Start driving and it’s immediately apparent that this is going to be a lot easier to drive compared to its diesel counterpart. There are two factors at play here. One, the clutch. It’s noticeably lighter to use compared to the diesel’s. And while the travel is still longish, the clutch bites in early, which ensures you don’t fiddle with the pedal too often inside the city. Second, the petrol motor doesn’t feel bogged down at any point in time. Sure, progress isn’t snap-your-finger quick, but it definitely feels a lot more relaxing compared to the annoying turbo lag and the sudden surge of torque of the diesel engine. If you enjoy driving in a calm manner, and aren’t really bothered with how quickly you can overtake the car in front of you, the Captur will suit your style.
That said, it does manage to take the edge off city driving very well. You can drop down to single-digit speeds in third gear (say when you’re slowing down for a speedbreaker), and simply step on it to make progress. There’s a hint of protest from the engine, sure, but it quickly gets past that. Inside the city, we managed 10.72kmpl. That is slightly better than what we expected it to do. If you’re stuck in a jam often, expect the figures to drop down to single digits.
Even in fifth gear, you can drop down to as low as under 30kmph – really handy on our unpredictable highways. Speaking of which, we expected the Captur petrol to be in its element out on the highway. Sadly, it’s not. Most of this is down to the 5-speed gearbox. At triple-digit speeds, you desperately feel the need for a sixth gear. The engine is ticking over at 3100rpm, which does take a toll on fuel efficiency. On test, we managed to eke out 15.79kmpl from the four-pot on the highway. Bear in mind, there’s no Eco Mode here, so keeping a light right foot is the only way to keep your wallet fat.
Also, since we’re on the subject. Where’s the automatic transmission, Renault? The more affordable Duster sports a CVT even. For something that’s billed as a premium product, the absolute lack of an automatic option doesn’t seem right. We’re sure the two-pedal setup would’ve made the Captur a better city-slicker, as well as a conscious sipper on the highway.
Renault Captur Driving
Driving the Captur calmly inside the city is something you learn to do. The heavy clutch bites in quite late, and when it does – there’s not much progress from the engine. You will have to go heavy on the throttle, and get the engine ticking over 2000rpm if you want to get anywhere quickly. Below the 2k mark, the Captur feels a bit lacklustre. This means that a quick overtake inside the city, will most definitely require a downshift. When the turbo kicks in, it kicks in with all its might. So, it’s easy to feel overwhelmed trying to ‘control’ the surge. But, drive it around for a while and you’d learn to work around it, and time your overtakes to make use of this wave of torque. Roll on times are quite strong – the Captur does 30-80kmph (in third) in 7.77 seconds, and 40-100kmph (in fourth) takes 11.56 seconds. For reference, an all-out 0-100kmph sprint is dealt with in 13.24 seconds. It could be a lot faster, if the ESP wasn’t as obtrusive. Book a test drive for Renault Captur in Tryaldrive.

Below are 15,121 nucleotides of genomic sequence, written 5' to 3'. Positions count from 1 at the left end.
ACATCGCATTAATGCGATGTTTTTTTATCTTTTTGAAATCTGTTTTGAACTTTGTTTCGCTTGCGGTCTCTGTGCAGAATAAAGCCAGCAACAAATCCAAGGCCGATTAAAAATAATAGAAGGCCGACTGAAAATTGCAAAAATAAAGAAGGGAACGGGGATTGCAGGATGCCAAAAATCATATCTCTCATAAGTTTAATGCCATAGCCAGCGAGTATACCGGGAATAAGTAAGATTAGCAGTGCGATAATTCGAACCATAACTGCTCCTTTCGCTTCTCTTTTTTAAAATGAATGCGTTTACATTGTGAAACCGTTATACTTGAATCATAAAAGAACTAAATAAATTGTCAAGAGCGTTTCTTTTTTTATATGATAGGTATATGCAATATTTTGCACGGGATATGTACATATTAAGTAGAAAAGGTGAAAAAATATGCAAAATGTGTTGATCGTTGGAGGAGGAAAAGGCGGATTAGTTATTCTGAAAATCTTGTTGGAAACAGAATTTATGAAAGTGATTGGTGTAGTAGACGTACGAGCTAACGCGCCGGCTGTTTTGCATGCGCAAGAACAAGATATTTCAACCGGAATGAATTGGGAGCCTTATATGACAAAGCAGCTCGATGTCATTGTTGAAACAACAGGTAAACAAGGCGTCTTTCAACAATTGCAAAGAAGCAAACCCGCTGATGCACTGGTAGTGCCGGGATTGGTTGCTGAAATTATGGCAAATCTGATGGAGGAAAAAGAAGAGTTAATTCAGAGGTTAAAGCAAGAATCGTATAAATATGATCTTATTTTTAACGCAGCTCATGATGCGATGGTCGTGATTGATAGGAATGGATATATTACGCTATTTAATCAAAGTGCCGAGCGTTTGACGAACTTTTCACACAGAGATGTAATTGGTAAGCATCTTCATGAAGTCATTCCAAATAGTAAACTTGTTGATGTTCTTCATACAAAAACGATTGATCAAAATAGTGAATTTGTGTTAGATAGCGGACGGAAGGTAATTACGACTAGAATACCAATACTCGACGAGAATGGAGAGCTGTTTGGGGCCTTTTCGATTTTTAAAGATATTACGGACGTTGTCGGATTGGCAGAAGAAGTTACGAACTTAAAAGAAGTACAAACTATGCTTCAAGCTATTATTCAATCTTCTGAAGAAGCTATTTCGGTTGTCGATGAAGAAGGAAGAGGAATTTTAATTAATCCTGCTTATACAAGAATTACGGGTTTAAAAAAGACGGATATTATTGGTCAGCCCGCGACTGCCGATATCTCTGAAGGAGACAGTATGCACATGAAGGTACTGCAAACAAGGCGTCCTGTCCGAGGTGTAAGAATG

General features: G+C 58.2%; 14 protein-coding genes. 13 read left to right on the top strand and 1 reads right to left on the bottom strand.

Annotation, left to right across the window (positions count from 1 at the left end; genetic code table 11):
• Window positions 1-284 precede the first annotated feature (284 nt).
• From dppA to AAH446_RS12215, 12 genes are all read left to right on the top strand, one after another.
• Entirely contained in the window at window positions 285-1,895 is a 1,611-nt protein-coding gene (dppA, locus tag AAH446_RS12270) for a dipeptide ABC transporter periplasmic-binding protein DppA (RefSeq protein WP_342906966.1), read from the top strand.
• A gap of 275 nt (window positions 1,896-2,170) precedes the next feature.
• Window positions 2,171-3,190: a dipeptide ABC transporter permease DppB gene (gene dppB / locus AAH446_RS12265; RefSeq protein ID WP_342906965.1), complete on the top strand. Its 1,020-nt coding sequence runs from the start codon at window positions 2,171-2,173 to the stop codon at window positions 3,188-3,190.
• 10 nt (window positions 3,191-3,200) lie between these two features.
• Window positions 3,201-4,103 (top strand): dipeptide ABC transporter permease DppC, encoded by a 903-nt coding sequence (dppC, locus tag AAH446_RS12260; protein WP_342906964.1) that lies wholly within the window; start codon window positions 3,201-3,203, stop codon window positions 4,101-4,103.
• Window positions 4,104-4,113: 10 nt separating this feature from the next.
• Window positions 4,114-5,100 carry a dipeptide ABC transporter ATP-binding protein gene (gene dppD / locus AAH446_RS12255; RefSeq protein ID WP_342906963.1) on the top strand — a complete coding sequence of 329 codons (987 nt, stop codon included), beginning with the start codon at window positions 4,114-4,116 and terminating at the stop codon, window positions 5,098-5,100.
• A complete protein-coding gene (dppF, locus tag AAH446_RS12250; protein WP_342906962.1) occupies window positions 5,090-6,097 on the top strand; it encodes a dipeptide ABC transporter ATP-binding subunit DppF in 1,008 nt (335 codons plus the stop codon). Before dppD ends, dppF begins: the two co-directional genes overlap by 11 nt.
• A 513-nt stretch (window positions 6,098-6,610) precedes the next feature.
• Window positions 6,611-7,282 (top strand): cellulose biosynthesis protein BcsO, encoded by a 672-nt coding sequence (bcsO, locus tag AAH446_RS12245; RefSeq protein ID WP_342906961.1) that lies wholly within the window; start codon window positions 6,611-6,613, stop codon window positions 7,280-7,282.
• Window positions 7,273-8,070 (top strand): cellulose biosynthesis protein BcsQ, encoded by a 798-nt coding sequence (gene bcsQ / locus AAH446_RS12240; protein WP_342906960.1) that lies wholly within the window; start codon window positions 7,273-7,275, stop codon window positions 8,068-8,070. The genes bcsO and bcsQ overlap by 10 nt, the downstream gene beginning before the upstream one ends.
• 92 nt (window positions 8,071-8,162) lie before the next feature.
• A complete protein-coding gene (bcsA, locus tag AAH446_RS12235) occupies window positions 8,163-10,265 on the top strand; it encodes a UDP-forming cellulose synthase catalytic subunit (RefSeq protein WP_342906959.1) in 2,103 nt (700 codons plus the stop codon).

Out on the highway, the Captur is at absolute ease. It’d make for a fantastic road-tripper. Getting to triple digit speeds is a fuss-free affair, and maintaining it easier still. Slot it into sixth, set the cruise control and let it take over. The open highways seem like the Captur’s natural home. It sips consciously here too – the big Renault returned a respectable 21.09kmpl, whereas the figure was a healthy 15.50kmpl inside the city.
Renault Captur Safety
The list of Renault Captur safety features include Front Disc Brakes, Drum on Rear, ABS with EBD, Rear Parking Sensors, Central Locking, Driver & Passenger Airbags, Crash Sensors, Rear Seat Belts, Seat Belt Warning, Power Door Lock, Child Safety Locks, Side & Front Impact Beams, Passenger Side Rear View Mirror, Rear Camera, Centrally Mounted Fuel Tank, Engine Immobilizer, Automatic Headlamps, Follow Me Home Headlamps and ISOFIX Child Seat.
Renault Captur Price in Mumbai
Renault Captur On-Road Price in Mumbai ranges from 11,28,386 to 16,51,806 for variants Captur RXE Petrol and Captur Platine Diesel respectively. Renault Captur is available in 10 variants and 5 colours. Below are details of Renault Captur variants price in Mumbai. Check for Captur price in Mumbai at Carzprice.
Renault Captur Round Up
Renault Captur petrol is priced very similarly to its key rival, the Hyundai Creta. In fact, while the base model of the Captur might be marginally more expensive than the Creta’s base trim, the top-end RXT variant is over ₹ 2 lakh cheaper than the top-end Creta petrol. So, is the Captur petrol really worth buying? Well, it should definitely be on your list of considerations. The car comes with a bunch of standard safety features, premium creature comforts, a capable petrol engine, and most of all it stands apart from its box-shaped rivals, with its crossover proportions and colourful palette. However, it does lose out on a few features like a sunroof, or automatic transmission. So if you out in the market to buy a petrol SUV, and do not mind going for something not too mainstream, yet capable and feature packed, the Captur is definitely worth considering.